By: 2 July 2014
Fundamental dishonesty rule for personal injury claims questioned by Lords

Peers in the House of Lords are split on a last minute clause inserted into the Criminal Justice and Courts Bill which would make courts completely dismiss PI claims if claimants have been found to be “fundamentally dishonest”, as long as there is no resulting “substantial injustice”.

Litigation Futures has reported that Lord Beecham, the shadow justice spokesman, described the clause as “entirely one-sided sanction” as it did not penalise defendants and that it had no doubt been inserted “at the behest of the Conservative Party’s friends and supporters in the insurance industry”.

“Again, this is presumably a moveable feast. Of course, a court can already penalise a claimant in costs if it is satisfied that a claim has been exaggerated but, more to the point, this is an entirely one-sided sanction,” he said, speaking during the bill’s second reading in the House of Lords earlier this week.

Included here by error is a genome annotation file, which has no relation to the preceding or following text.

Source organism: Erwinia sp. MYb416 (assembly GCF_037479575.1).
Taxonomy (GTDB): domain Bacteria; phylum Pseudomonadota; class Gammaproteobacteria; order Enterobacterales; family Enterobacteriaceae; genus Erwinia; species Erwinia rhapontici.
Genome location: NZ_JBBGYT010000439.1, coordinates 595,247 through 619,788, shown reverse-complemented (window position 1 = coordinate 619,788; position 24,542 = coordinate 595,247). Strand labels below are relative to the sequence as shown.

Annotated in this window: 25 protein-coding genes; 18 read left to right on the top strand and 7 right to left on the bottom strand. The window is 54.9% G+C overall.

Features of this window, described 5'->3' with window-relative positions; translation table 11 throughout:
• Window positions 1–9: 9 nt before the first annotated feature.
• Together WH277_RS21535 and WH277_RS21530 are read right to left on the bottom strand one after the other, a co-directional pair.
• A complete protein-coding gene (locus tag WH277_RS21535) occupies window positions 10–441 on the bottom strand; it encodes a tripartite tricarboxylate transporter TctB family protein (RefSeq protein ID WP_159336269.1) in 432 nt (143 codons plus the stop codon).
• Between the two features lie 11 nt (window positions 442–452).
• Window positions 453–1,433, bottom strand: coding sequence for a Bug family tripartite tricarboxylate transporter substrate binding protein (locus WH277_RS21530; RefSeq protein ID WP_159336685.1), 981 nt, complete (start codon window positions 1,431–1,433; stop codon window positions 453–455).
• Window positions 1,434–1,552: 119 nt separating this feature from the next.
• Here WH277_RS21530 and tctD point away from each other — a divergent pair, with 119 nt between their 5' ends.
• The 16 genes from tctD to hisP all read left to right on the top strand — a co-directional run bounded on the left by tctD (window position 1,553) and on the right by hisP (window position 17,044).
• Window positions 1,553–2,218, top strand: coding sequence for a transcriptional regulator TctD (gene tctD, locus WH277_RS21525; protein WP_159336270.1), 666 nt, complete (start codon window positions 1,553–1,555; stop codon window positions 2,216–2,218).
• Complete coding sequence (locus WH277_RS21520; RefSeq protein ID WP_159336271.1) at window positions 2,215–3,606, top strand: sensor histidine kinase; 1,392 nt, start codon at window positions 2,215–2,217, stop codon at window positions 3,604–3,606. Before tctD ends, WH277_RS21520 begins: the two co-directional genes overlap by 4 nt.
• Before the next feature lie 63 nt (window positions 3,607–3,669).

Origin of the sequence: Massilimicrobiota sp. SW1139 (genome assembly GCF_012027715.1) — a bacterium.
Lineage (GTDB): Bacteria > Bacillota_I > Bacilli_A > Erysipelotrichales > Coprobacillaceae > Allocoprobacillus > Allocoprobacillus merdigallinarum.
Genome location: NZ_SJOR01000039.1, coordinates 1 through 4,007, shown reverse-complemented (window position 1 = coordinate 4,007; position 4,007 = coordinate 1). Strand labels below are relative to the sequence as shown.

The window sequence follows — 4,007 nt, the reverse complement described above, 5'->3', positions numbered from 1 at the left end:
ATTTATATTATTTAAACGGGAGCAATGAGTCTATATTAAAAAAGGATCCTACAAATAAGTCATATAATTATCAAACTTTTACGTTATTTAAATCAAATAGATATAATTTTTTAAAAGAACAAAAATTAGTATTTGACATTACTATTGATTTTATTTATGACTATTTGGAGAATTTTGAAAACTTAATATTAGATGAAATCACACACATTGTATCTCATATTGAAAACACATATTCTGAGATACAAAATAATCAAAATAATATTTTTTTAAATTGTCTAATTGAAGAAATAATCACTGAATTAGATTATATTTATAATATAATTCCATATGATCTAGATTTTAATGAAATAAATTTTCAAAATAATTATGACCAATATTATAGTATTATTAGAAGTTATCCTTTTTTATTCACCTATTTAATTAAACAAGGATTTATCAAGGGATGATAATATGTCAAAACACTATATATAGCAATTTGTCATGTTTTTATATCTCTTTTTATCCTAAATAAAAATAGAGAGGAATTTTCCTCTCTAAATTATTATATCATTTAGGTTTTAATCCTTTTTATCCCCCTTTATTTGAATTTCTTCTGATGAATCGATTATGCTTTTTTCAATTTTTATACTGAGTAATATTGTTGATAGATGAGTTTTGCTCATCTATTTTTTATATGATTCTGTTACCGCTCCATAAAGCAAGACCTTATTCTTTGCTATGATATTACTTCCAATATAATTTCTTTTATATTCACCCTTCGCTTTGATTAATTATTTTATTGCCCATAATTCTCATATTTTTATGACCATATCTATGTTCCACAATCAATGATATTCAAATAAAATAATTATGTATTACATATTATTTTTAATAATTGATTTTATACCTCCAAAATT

“A defendant behaving in similar fashion would suffer no penalty, even though such conduct in a personal injury claim could itself add to the claimant’s suffering.”

Meanwhile, Liberal Democrat barrister Lord Marks argued that the needs of the claimant for the rest of his or her life had to “come first”.

“Instead of giving a judge a discretionary power to reject an entire claim or reduce damages to an appropriate extent, this clause would provide that the court must dismiss the claim unless satisfied that the claimant would otherwise suffer substantial injustice. Once again, I sense a lack of trust in judges to act sensibly in the exercise of their discretion in accordance with the justice and requirements of the particular case that they are hearing,” he said.

Lord Hunt of Wirral, a Conservative peer and partner in defendant law firm DAC Beachcroft, supported the clause, but suggested that it would need “clarification and further amendment”.

“We also have the situation, which I have known in my career as a practising solicitor, where quite often an overzealous claimant lawyer will include all sorts of areas of claim for which the claimant probably never had it in mind to sue and perhaps will link subsequent injuries to the original accident, when they were clearly due to something that happened afterwards and independently,” he said.

“How are we going to deal with a genuine injury that has nothing at all to do with the incident that has given rise to the claim?”